TEGUCIGALPA - The rivals in Honduras' political crisis open new talks on Tuesday to discuss the proposed return of ousted President Manuel Zelaya, a thorny issue that could derail the fragile negotiations altogether.
The standoff is Central America's worst crisis in years and has become a test for U.S. President Barack Obama after he promised better relations with Latin America.
Envoys for the leftist Zelaya, who was toppled in a June 28 military coup, and for the de facto government led by Roberto Micheletti made some headway on other issues in talks last week.
But Zelaya, who crept back into the country in late September and has been holed up in the Brazilian embassy since then, says Micheletti has no intention of allowing his return to power.
We are not optimistic about the result of the dialogue, Rasel Tome, a close aide to Zelaya with him in the embassy, told Reuters on Monday. Part of Zelaya's negotiating team may walk out of the talks if progress is not made.
Many countries, including the United States, have threatened not to recognize elections for a new president on November 29 if Micheletti does not first allow Zelaya's return. Obama has frozen some economic aid to the country.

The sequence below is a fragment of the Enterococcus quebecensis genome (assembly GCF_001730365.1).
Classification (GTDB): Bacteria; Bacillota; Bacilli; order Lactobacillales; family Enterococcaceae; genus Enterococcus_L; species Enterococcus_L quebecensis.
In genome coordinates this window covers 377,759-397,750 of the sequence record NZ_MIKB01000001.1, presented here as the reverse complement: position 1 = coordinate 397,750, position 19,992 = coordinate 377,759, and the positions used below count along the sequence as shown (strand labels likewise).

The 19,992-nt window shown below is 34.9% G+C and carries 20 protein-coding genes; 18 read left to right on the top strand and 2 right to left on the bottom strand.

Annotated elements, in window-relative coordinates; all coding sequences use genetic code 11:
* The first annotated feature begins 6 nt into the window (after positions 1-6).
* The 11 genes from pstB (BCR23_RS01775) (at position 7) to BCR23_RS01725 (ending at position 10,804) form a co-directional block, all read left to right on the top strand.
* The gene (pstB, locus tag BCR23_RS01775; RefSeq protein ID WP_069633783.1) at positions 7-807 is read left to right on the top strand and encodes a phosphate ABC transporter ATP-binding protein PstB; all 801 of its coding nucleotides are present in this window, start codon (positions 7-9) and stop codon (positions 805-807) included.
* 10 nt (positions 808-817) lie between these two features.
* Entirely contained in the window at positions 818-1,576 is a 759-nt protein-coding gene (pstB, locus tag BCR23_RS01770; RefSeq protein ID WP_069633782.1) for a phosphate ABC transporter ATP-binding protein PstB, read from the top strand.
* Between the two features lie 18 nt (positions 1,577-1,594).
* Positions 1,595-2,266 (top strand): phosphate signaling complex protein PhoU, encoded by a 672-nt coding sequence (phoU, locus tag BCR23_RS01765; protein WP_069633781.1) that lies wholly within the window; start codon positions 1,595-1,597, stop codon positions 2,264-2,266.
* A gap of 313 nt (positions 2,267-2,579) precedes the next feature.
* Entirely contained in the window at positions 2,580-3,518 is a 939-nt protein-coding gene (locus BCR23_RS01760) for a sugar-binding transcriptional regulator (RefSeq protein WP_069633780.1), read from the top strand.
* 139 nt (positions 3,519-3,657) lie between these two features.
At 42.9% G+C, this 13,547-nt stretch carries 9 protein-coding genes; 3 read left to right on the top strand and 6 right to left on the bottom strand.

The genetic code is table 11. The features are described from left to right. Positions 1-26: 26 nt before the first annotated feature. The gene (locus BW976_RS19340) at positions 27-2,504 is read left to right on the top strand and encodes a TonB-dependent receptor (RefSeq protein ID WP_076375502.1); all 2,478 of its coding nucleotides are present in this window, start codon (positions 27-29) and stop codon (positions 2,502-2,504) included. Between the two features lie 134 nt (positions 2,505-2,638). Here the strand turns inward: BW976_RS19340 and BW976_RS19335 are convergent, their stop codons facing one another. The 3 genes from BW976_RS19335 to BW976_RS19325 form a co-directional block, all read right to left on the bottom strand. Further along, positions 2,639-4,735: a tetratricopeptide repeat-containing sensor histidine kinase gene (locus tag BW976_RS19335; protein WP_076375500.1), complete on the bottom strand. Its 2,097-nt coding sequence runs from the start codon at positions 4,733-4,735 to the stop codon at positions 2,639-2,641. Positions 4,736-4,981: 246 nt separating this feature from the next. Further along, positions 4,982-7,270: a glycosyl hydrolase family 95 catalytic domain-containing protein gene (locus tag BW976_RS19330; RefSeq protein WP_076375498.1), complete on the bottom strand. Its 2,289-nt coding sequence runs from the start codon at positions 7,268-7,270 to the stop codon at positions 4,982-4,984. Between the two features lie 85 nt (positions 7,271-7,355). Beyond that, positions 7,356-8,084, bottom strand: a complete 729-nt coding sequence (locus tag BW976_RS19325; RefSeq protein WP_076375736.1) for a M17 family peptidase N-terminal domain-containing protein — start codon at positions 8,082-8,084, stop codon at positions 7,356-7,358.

Zelaya's supporters plan a series of protests this week. They are threatening to disrupt the election campaign and block voting centers if their leader is not reinstated in the next few days.
Micheletti's government is accused of human rights abuses by Amnesty International and has broken promises to quickly lift curbs on protests and on media loyal to Zelaya.
Some U.S. Republicans have criticized Obama for sticking up for Zelaya, a close ally of Venezuela's socialist President Hugo Chavez. They want the United States to recognize the November elections.
Jose Miguel Insulza, who heads the Organization of American States, said he was hopeful for more progress in the next few days.
Ideas are circulating about different time frames for the return of the president, he told CNN's Spanish language channel on Monday night.
(Reporting by Magdalena Morales and Luis Rojas; Editing by Kieran Murray)